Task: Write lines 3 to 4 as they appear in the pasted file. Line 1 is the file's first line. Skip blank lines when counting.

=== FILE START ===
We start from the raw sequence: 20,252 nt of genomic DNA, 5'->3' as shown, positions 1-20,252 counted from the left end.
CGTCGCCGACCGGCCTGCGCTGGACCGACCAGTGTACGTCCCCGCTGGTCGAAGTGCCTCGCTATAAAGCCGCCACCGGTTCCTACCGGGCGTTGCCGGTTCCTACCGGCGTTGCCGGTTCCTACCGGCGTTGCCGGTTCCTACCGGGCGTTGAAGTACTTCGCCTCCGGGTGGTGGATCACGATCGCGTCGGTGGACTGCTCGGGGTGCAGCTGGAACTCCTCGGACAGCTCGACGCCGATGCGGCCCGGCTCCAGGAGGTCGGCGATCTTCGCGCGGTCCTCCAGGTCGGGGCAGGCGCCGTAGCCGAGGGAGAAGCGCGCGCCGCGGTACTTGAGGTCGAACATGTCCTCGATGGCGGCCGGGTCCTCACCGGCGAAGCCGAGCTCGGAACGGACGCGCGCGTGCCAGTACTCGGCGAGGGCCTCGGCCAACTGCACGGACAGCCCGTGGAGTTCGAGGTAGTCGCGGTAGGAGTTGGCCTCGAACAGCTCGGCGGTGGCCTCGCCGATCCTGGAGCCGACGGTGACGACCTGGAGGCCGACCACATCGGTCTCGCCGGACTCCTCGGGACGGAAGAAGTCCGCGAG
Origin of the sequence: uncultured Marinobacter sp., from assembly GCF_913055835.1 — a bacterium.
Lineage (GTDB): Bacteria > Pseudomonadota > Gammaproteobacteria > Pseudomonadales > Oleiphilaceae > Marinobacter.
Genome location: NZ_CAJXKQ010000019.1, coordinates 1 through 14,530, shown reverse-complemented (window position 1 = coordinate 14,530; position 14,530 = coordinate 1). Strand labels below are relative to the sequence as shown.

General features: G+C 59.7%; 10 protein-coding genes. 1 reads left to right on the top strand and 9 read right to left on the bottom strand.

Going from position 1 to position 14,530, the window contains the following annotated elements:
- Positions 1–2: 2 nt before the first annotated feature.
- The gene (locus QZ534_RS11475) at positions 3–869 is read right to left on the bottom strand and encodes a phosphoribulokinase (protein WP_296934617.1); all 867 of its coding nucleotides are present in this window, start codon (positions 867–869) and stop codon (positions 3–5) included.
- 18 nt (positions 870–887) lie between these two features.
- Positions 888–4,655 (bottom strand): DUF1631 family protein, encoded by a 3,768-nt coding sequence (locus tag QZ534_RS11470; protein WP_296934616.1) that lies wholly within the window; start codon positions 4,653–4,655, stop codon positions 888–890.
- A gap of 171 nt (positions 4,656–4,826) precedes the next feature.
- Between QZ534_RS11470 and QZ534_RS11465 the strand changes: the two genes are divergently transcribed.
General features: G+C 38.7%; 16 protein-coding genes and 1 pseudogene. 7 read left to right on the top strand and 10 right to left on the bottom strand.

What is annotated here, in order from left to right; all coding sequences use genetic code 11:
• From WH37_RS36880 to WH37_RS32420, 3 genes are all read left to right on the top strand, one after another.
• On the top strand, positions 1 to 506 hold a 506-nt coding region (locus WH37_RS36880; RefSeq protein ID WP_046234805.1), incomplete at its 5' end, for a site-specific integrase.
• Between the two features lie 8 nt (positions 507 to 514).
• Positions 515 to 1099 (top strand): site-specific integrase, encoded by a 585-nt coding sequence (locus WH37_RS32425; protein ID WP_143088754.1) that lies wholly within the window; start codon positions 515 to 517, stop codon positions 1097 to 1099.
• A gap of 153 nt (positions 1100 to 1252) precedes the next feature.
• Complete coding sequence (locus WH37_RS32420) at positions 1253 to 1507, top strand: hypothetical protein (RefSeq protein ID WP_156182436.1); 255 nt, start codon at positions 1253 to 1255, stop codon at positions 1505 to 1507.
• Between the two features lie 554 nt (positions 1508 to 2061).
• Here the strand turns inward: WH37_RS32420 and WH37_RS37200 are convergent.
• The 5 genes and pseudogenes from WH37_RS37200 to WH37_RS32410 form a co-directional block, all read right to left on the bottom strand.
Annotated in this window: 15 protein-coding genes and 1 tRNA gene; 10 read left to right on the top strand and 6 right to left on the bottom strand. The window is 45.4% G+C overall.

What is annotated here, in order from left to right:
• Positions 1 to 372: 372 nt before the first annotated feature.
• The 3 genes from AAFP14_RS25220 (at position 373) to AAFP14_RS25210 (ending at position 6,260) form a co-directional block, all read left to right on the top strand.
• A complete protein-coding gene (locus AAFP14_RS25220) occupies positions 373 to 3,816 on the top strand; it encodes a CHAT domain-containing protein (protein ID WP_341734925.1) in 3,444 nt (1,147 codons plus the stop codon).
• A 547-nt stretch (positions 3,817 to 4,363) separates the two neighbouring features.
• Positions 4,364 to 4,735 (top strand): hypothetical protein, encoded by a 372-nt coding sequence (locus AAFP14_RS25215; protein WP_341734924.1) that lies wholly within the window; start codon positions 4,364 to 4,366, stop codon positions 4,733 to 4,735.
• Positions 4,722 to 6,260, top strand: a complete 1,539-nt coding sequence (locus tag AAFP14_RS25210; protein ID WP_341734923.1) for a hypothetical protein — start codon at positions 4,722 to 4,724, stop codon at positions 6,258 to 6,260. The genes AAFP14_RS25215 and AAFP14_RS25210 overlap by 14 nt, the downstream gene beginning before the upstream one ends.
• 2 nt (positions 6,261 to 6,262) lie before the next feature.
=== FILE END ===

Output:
Origin of the sequence: uncultured Marinobacter sp., from assembly GCF_913055835.1 — a bacterium.
Lineage (GTDB): Bacteria > Pseudomonadota > Gammaproteobacteria > Pseudomonadales > Oleiphilaceae > Marinobacter.